As the pandemic progressed and we were pulled in and out of lockdowns and ever changing restrictions I managed to schedule one to one workshops when I was allowed to and these were all done using the flowers from Wolves Lane. I became very passionate about using locally grown flowers and started to think about growing my own.

A lockdown decision to move out of London has given me that opportunity and since arriving at our new home in Kent my partner and I have been working on setting up our own cutting garden. I’ve also been lucky enough to land right in the middle of three amazing growers, Orchard Farm Flowers, Blue Hen Flowers and Water Lane. Even with all of this I failed to get through my year of British Flowers. I was doing pretty well, even after the last of the fresh flowers disappeared in the middle of November. The rush of Christmas wreaths and garlands keep most of us busy right through to Christmas Day and I think we all expect January to be a little slow, to the point where I almost write it off. But as February rolled around and the inbox started to see a little more activity some interesting jobs were coming in that required fresh flowers. As much as we are told to embrace the twigs and sticks that the month has to offer, they just won’t work for every job, especially my styling work which often needs to be shot months in advance of the time it will actually be released. When you are suddenly looking at a six week period of no money coming in and still feeling the effects of a couple of years of the pandemic messing with your profits it’s hard to stick to a self imposed rule. So I took a job floral styling a handbag brand trying my best to make a cold February day look like a glorious sunny spring afternoon. I didn’t abandon my beloved British flowers completely, I spent more than half my budget on Cornish grown tulips, daffodils and anemones, foraged some early blossom from a tree in the garden but spent the rest on my imported ranunculus that caused me to fail my mission.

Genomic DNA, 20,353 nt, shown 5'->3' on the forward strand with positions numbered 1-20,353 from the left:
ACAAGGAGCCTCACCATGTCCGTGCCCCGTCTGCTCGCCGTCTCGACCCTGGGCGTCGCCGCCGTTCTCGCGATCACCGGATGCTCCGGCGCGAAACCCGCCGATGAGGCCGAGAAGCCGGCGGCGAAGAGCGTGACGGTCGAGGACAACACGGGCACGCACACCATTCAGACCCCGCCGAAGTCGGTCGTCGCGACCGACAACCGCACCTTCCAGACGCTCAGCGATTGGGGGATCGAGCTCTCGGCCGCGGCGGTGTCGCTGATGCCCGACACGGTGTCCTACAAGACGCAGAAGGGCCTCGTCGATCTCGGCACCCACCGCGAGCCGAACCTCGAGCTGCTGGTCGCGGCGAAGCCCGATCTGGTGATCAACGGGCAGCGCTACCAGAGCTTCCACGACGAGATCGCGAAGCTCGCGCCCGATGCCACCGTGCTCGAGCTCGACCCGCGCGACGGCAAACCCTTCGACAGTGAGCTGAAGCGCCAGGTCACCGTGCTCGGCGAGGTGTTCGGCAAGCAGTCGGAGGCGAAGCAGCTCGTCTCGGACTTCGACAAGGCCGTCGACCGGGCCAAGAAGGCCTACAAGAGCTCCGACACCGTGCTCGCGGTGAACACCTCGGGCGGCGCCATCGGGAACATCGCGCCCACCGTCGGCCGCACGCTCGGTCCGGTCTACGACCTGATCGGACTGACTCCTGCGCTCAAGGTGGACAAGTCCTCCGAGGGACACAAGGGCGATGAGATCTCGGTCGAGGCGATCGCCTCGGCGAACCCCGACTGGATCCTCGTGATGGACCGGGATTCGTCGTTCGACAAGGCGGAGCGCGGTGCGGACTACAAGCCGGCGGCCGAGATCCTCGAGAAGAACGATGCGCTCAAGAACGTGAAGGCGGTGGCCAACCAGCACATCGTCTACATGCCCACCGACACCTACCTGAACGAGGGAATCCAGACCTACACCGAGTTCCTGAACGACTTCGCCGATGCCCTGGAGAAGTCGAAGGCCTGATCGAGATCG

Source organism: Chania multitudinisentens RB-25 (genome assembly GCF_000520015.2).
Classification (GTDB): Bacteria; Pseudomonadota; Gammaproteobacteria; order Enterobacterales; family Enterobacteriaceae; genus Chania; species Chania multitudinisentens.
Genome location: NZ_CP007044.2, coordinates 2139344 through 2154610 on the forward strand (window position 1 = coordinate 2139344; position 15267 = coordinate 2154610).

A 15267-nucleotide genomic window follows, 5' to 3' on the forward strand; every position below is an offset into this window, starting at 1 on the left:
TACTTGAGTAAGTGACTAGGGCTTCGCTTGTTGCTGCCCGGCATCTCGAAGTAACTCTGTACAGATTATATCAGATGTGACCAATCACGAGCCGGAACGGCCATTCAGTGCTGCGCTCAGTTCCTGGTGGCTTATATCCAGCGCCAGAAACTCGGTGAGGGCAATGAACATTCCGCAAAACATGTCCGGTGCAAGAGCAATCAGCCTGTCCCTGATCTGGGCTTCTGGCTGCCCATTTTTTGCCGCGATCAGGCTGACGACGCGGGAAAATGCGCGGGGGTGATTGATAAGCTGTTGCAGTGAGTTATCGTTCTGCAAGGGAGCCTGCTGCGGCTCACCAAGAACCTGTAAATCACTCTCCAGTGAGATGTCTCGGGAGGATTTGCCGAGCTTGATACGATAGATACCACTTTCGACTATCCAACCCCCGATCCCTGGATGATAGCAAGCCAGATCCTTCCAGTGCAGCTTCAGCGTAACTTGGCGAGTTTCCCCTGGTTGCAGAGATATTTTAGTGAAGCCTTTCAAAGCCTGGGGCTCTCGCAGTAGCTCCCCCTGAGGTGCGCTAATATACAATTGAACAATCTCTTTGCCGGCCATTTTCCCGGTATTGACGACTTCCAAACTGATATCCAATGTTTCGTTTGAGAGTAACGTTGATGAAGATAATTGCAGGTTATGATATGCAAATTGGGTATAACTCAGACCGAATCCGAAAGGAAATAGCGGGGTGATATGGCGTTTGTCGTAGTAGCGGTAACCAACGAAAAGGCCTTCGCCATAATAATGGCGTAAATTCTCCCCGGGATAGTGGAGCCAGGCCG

What I’m hoping to highlight in this potted history of me and my life with flowers is that there is more to a flower business and the people that run them than what you see on Instagram. I’m trying to do my part where I can and my new ethos is to explore the options from my growers and garden first before adding anything to the basket on my importer’s website.

I want to be upfront about the ingredients I’m using and the reasons why. I feel it’s more helpful to my customers and social media audience to see the realities of the situation rather than pushing a perfect narrative that is very hard to achieve if you need your business to run and be profitable for 12 months a year. For me it’s exactly like the floral foam situation, Instagram became pretty toxic at one point calling people out for using it, but making no allowances for the fact that many of us came from courses and backgrounds that didn’t teach an alternative. It’s all about education and for me a gentler approach is always going to be best. So I will continue to promote British flowers when the season allows and hope to showcase them in bright, bold colour heavy designs, with the hope that it will show people that we don’t need to spray and dye flowers to create something that will stop people mid scroll - we are surrounded by all of this natural beauty already. You just need to seek it out.

And why did I feel it necessary to tell you about my mums death? Because it was the biggest, most impactful thing to ever happen to me. It has shaped my life and brought me to flowers which are my lifeline, the thing that has saved me at a time when I could have given in to the grief. And like British Flowers and Floral Foam, the more we talk about it the more people begin to understand.